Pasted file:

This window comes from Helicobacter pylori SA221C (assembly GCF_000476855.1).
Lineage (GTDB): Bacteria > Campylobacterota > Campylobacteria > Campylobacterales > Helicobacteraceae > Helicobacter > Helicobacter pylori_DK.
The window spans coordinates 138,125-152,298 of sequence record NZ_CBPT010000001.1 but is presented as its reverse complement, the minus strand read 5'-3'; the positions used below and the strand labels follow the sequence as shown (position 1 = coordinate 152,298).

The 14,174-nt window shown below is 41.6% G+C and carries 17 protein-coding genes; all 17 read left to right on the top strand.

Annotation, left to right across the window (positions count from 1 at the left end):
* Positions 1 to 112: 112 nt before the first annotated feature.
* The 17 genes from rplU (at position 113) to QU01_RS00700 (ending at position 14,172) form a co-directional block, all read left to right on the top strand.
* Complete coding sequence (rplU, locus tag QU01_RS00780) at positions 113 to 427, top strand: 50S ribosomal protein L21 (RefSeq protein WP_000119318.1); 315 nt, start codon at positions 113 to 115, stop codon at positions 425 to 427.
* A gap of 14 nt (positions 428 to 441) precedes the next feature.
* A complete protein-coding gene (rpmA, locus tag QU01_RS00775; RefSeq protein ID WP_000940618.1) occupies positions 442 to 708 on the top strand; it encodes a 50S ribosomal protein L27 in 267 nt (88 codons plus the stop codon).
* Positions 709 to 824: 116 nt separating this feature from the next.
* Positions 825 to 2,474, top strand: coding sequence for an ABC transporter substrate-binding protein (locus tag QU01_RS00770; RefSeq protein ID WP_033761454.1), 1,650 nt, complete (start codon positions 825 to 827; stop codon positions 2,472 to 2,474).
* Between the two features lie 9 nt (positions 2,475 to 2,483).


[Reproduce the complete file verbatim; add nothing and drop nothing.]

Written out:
This window comes from Helicobacter pylori SA221C (assembly GCF_000476855.1).
Lineage (GTDB): Bacteria > Campylobacterota > Campylobacteria > Campylobacterales > Helicobacteraceae > Helicobacter > Helicobacter pylori_DK.
The window spans coordinates 138,125-152,298 of sequence record NZ_CBPT010000001.1 but is presented as its reverse complement, the minus strand read 5'-3'; the positions used below and the strand labels follow the sequence as shown (position 1 = coordinate 152,298).

The 14,174-nt window shown below is 41.6% G+C and carries 17 protein-coding genes; all 17 read left to right on the top strand.

Annotation, left to right across the window (positions count from 1 at the left end):
* Positions 1 to 112: 112 nt before the first annotated feature.
* The 17 genes from rplU (at position 113) to QU01_RS00700 (ending at position 14,172) form a co-directional block, all read left to right on the top strand.
* Complete coding sequence (rplU, locus tag QU01_RS00780) at positions 113 to 427, top strand: 50S ribosomal protein L21 (RefSeq protein WP_000119318.1); 315 nt, start codon at positions 113 to 115, stop codon at positions 425 to 427.
* A gap of 14 nt (positions 428 to 441) precedes the next feature.
* A complete protein-coding gene (rpmA, locus tag QU01_RS00775; RefSeq protein ID WP_000940618.1) occupies positions 442 to 708 on the top strand; it encodes a 50S ribosomal protein L27 in 267 nt (88 codons plus the stop codon).
* Positions 709 to 824: 116 nt separating this feature from the next.
* Positions 825 to 2,474, top strand: coding sequence for an ABC transporter substrate-binding protein (locus tag QU01_RS00770; RefSeq protein ID WP_033761454.1), 1,650 nt, complete (start codon positions 825 to 827; stop codon positions 2,472 to 2,474).
* Between the two features lie 9 nt (positions 2,475 to 2,483).